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By KEVIN KOELLING
CANNELTON – Cannelton School Board members heard at a regular meeting Nov. 15 what Schools Superintendent Al Sibbitt called good news about the corporation’s budget.
The district has been suffering financial problems for some time, brought about by a combination of circumstances. They included a need to repay state funding after student counts were overstated and delays and steep cuts in that funding. The board fired previous Superintendent Al Chapman in January and as the News reported in August, a state auditor accused him of improperly taking more than $200,000 in extra pay, among other costly actions.
Sibbitt has said several times since taking over he has a three-year plan to get the corporation’s books in order.
“I’ve been crunching figures for days and days, trying to figure out how I think we’re going to come out in 2013,” he told the board at their latest meeting. “There are some variables that I have no control over. One, as you know, as a result of Perry County not having the 1-percent local-option (income) tax (which some counties have adopted). It makes the tax rates of the schools here much higher” than those of counties with the tax. One percent of residents’ salaries “goes to lower all your property taxes … since we don’t have that, the circuit breaker does kick in.”
The “circuit breaker” is a cap on the tax paid by each property owner.
“I can’t estimate what that’s going to be,” Sibbitt said. “I know what it was last year. Also, we have property in Cannelton that has been abandoned and that does not sell when they have a tax sale.”
If collected, “the overwhelming majority of that money would come to the school corporation,” Sibbitt said, “because most of the property tax you pay goes to the school corporation and the city. So those are the factors that I have no control over. I will know those in June when we get our tax draw, how much money the circuit breaker caused us not to take in and how much money individuals … did not pay in property taxes.”
Sibbitt also reported two of three additional appropriations he requested were approved by the Indiana Department of Local Government Finance. Approvals came for $22,502 in the school system’s capital-projects fund “because I could show we have enough revenue coming in to cover that,” he said, and $9,483 for bus replacement. “Again, I could show that we have the income to cover that. They did not approve (a) $411,137 request in the general fund, and the reason is we have enough money in 2012 to fund our budget. The problem is we’re still showing about a $305,000 deficit.”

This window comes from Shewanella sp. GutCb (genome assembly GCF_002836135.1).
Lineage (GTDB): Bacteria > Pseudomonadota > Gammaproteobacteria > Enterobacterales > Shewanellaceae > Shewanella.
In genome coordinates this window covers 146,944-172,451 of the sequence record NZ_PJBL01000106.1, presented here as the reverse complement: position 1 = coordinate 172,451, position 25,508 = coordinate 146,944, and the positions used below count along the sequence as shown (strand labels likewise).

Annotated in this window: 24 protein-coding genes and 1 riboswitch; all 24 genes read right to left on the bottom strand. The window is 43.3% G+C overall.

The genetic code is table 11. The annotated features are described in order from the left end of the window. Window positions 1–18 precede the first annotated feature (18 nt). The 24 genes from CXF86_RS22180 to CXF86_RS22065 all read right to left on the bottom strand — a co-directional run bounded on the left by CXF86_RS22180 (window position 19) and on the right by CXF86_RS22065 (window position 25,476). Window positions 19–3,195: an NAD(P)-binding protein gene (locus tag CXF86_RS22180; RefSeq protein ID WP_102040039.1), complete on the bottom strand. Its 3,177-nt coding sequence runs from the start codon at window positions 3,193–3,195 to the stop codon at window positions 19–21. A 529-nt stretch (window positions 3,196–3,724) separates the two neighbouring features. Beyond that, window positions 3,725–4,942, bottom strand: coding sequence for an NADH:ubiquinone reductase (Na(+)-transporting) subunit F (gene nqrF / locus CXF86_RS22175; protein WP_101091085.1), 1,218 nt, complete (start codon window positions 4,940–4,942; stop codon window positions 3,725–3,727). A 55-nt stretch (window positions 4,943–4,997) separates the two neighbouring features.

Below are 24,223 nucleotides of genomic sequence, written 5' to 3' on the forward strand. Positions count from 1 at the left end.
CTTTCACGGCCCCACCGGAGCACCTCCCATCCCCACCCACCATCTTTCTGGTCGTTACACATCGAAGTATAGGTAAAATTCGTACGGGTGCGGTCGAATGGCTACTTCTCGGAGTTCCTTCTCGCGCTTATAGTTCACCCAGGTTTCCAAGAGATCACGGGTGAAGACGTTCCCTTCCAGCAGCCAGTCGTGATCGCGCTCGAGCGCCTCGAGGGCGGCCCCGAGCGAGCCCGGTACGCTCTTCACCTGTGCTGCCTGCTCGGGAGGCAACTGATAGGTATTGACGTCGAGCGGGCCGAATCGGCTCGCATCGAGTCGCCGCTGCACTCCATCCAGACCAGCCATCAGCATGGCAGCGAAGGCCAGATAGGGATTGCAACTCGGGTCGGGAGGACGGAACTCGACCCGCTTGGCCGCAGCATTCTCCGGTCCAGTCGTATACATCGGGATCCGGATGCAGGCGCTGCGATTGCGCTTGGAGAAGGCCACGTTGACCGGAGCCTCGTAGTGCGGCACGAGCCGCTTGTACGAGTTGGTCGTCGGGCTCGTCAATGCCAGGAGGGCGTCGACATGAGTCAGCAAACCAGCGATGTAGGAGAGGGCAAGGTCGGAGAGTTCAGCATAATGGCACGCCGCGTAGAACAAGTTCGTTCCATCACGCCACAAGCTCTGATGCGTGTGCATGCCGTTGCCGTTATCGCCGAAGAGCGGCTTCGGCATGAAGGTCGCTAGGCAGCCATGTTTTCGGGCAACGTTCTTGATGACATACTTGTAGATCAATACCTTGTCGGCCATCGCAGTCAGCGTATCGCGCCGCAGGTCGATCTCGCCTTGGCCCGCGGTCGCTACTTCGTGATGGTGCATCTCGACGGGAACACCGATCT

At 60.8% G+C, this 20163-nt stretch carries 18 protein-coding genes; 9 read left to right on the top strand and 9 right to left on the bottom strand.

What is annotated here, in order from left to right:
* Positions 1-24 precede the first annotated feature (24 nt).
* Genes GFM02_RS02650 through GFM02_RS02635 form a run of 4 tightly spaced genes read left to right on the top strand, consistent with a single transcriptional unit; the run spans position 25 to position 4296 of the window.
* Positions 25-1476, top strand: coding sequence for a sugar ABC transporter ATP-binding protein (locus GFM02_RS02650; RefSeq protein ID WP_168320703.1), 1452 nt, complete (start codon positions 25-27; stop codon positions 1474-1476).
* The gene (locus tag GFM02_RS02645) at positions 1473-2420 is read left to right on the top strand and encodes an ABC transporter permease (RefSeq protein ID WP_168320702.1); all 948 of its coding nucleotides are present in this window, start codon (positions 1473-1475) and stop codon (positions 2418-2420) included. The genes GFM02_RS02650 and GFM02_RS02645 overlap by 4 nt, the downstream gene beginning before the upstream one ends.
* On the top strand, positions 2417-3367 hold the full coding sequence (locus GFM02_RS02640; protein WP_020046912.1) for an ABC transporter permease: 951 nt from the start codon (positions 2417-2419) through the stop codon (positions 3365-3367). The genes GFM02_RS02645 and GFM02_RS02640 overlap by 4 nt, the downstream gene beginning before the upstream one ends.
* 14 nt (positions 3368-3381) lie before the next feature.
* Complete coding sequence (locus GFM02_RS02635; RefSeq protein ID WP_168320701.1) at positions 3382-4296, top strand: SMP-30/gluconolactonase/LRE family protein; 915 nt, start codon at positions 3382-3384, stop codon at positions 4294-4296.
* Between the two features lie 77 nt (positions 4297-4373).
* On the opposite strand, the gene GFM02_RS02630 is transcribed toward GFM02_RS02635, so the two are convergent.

He spoke to Tom Alles, an auditor with the State Board of Accounts, he said, “and they will make a notation when they come here two years from now that we did expend money in the general fund without having an approved appropriation to spend that money, but that’s been the case here for years and years. That’s going to change one of these days, but that’s the reason they did not give it.”
“We have the money or will have the money,” he continued, “to make all of the payments out of the general fund in 2013, but it would not cover the $305,000 deficit that we’ve had in the past. It’s nothing different than it has been in the past. I wanted you to be aware of that.”
Again, no motion was necessary, he told the board.
“I have figured that very conservatively,” he continued, “and I am very happy to report that it’s my best estimate (that) as a result of increasing the capital projects and as a result of having the referendum fund … in 2013, we will take in a minimum of $150,000 and a maximum of $200,000 in the general fund … less than our expenditures.” That will allow him to get the books back into the black over a period of three years, he said “On paper, we show a $300,000 deficit. In reality, it’s $450,000 because as you remember, we had the treasurer cancel $150,000 in checks that we didn’t pay. “
He meant to say “More than our expenditures,” he said when the News called him about the apparent confusion Thursday. He also corrected the canceled-checks figure to $213,000, but still plans to have the bottom line in positive territory in three years.
Of those who are owed the $213,000, “they’re working with me,” the superintendent said. “They’ve been very understanding.”
He’s been working to pay off bills incurred the first part of this year, he explained. One with Ivy Tech was paid off last month and another with a special-education cooperative, totaling $12,696, will be paid off this month, he said.
“My goal is to keep everybody paid up currently, then when we get our tax money in June, I’ll pay the previous amounts,” Sibbitt said.